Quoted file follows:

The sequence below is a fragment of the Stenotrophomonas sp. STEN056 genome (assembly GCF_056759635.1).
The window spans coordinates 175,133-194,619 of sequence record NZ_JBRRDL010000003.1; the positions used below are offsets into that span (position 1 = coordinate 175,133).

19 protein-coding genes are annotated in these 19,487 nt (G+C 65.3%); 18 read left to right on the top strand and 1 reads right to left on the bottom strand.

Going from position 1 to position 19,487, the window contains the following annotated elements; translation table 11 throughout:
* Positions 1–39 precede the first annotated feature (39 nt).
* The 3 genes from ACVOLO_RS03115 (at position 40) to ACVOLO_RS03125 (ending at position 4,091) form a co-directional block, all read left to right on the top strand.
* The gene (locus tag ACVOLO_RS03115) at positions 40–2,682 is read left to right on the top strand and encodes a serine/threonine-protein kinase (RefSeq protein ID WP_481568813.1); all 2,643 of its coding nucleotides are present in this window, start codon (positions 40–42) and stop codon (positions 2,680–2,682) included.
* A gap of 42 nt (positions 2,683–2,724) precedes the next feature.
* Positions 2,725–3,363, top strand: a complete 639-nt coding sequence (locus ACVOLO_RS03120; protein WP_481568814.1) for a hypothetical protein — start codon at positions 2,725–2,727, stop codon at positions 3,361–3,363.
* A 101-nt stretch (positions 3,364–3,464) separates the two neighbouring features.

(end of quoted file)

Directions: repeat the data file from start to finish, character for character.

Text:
The sequence below is a fragment of the Stenotrophomonas sp. STEN056 genome (assembly GCF_056759635.1).
The window spans coordinates 175,133-194,619 of sequence record NZ_JBRRDL010000003.1; the positions used below are offsets into that span (position 1 = coordinate 175,133).

19 protein-coding genes are annotated in these 19,487 nt (G+C 65.3%); 18 read left to right on the top strand and 1 reads right to left on the bottom strand.

Going from position 1 to position 19,487, the window contains the following annotated elements; translation table 11 throughout:
* Positions 1–39 precede the first annotated feature (39 nt).
* The 3 genes from ACVOLO_RS03115 (at position 40) to ACVOLO_RS03125 (ending at position 4,091) form a co-directional block, all read left to right on the top strand.
* The gene (locus tag ACVOLO_RS03115) at positions 40–2,682 is read left to right on the top strand and encodes a serine/threonine-protein kinase (RefSeq protein ID WP_481568813.1); all 2,643 of its coding nucleotides are present in this window, start codon (positions 40–42) and stop codon (positions 2,680–2,682) included.
* A gap of 42 nt (positions 2,683–2,724) precedes the next feature.
* Positions 2,725–3,363, top strand: a complete 639-nt coding sequence (locus ACVOLO_RS03120; protein WP_481568814.1) for a hypothetical protein — start codon at positions 2,725–2,727, stop codon at positions 3,361–3,363.
* A 101-nt stretch (positions 3,364–3,464) separates the two neighbouring features.